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UK e-cigs cafe aims to bring smokers in from the cold


Vaping is an increasingly popular alternative to smoking.

Vaping is an increasingly popular alternative to smoking.

Vaping is an increasingly popular alternative to smoking.

Vape cafes, where customers can buy and smoke e-cigarettes, are set for a major expansion in Ireland early next year.

A British company plans to enter the Irish market with their first shop in the Republic next year, the Irish Independent has learned.

Ten years after the smoking ban came into force, the Vape cafe concept is an outlet for nicotine addicts to legally indulge their habit while socialising indoors in a public place.

The owners of The Vape Lab, London's first e-cigarette and coffee shop which opened last March, pointed out there were now 1,000 similar businesses in France. And they have not ruled out expanding their operations into Ireland "in the second half of 2015".

"Firstly, we're looking at three more stores in London. Then, after December, we move our attention to the rest of the UK and Ireland," said Igor Kapovsky, manager of the east London cafe and shop.

"It's all about getting a community feel to the whole thing."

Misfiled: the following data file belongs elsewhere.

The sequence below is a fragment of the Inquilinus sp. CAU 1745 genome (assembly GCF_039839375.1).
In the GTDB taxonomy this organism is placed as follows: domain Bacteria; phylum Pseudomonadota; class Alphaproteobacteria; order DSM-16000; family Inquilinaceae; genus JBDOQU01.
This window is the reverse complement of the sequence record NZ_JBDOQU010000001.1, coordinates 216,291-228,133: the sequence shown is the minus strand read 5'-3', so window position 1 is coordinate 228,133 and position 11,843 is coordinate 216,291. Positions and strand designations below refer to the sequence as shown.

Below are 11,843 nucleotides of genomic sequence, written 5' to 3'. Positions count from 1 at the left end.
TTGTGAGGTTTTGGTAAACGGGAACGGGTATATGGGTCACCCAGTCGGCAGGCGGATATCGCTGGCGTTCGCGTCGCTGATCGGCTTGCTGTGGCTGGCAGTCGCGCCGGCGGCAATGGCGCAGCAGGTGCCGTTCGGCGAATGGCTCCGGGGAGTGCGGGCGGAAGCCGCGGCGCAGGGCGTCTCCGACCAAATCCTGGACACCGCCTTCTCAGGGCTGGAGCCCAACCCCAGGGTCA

Customers can sample over 60 flavoured 'e-liquids' ranging from custard to Cuban tobacco, absinthe to gin, and coconut to tangerine. However, some of the products are relatively expensive. Reusable 'base units' start at around £45 (€56), while 10ml bottles of flavoured solutions sell for £7 (€9).

Meanwhile, Phoenix iCig which operates a vape cafe in Carlow town centre, manufactures its own brand of liquids.

Company director Jim FitzGerald said they hoped to expand, with a shop in south Dublin expected to come on stream within the next "six to nine months".

The company said it operated a strict over-18s policy, and sells over 100 types of self-produced liquids, with varying tastes and strengths.

As demand continues to grow, Mr Fitzgerald said he expected businesses from outside Ireland to fight for a share of what will be a growing market.

The long-term health effects of e-cigarettes remain a matter of controversy.

Chris Luke, a hospital consultant at Cork's Mercy University Hospital, says it would take between three and 15 years of research before the long-term health implications were fully known.

Irish Independent